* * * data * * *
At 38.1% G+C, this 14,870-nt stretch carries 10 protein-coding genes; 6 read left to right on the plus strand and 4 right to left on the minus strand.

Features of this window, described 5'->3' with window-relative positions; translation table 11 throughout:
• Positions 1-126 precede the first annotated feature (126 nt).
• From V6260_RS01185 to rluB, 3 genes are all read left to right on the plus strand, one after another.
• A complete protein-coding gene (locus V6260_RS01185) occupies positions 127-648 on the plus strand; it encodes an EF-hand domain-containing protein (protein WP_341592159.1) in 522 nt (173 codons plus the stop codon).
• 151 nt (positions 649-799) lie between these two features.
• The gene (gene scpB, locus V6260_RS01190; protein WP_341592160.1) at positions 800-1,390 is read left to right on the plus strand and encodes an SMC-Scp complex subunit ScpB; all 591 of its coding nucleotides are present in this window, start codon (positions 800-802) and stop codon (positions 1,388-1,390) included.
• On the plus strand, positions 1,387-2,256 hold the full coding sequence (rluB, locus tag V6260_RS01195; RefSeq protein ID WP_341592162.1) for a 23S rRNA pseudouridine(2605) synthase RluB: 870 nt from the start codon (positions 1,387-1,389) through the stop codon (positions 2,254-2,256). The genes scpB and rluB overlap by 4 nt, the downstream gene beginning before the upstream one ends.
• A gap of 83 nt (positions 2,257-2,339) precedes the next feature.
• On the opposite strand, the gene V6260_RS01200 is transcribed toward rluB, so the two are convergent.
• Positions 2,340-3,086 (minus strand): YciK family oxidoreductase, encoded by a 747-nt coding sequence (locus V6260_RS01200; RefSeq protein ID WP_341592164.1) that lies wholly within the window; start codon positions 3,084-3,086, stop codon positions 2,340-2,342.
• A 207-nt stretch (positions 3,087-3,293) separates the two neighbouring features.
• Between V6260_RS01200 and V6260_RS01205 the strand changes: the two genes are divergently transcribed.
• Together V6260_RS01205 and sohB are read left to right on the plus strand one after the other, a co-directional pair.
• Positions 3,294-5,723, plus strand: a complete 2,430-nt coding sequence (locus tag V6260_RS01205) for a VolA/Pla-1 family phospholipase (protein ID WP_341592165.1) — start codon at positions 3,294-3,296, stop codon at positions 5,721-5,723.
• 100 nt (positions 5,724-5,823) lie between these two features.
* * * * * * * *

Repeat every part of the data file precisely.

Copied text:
At 38.1% G+C, this 14,870-nt stretch carries 10 protein-coding genes; 6 read left to right on the plus strand and 4 right to left on the minus strand.

Features of this window, described 5'->3' with window-relative positions; translation table 11 throughout:
• Positions 1-126 precede the first annotated feature (126 nt).
• From V6260_RS01185 to rluB, 3 genes are all read left to right on the plus strand, one after another.
• A complete protein-coding gene (locus V6260_RS01185) occupies positions 127-648 on the plus strand; it encodes an EF-hand domain-containing protein (protein WP_341592159.1) in 522 nt (173 codons plus the stop codon).
• 151 nt (positions 649-799) lie between these two features.
• The gene (gene scpB, locus V6260_RS01190; protein WP_341592160.1) at positions 800-1,390 is read left to right on the plus strand and encodes an SMC-Scp complex subunit ScpB; all 591 of its coding nucleotides are present in this window, start codon (positions 800-802) and stop codon (positions 1,388-1,390) included.
• On the plus strand, positions 1,387-2,256 hold the full coding sequence (rluB, locus tag V6260_RS01195; RefSeq protein ID WP_341592162.1) for a 23S rRNA pseudouridine(2605) synthase RluB: 870 nt from the start codon (positions 1,387-1,389) through the stop codon (positions 2,254-2,256). The genes scpB and rluB overlap by 4 nt, the downstream gene beginning before the upstream one ends.
• A gap of 83 nt (positions 2,257-2,339) precedes the next feature.
• On the opposite strand, the gene V6260_RS01200 is transcribed toward rluB, so the two are convergent.
• Positions 2,340-3,086 (minus strand): YciK family oxidoreductase, encoded by a 747-nt coding sequence (locus V6260_RS01200; RefSeq protein ID WP_341592164.1) that lies wholly within the window; start codon positions 3,084-3,086, stop codon positions 2,340-2,342.
• A 207-nt stretch (positions 3,087-3,293) separates the two neighbouring features.
• Between V6260_RS01200 and V6260_RS01205 the strand changes: the two genes are divergently transcribed.
• Together V6260_RS01205 and sohB are read left to right on the plus strand one after the other, a co-directional pair.
• Positions 3,294-5,723, plus strand: a complete 2,430-nt coding sequence (locus tag V6260_RS01205) for a VolA/Pla-1 family phospholipase (protein ID WP_341592165.1) — start codon at positions 3,294-3,296, stop codon at positions 5,721-5,723.
• 100 nt (positions 5,724-5,823) lie between these two features.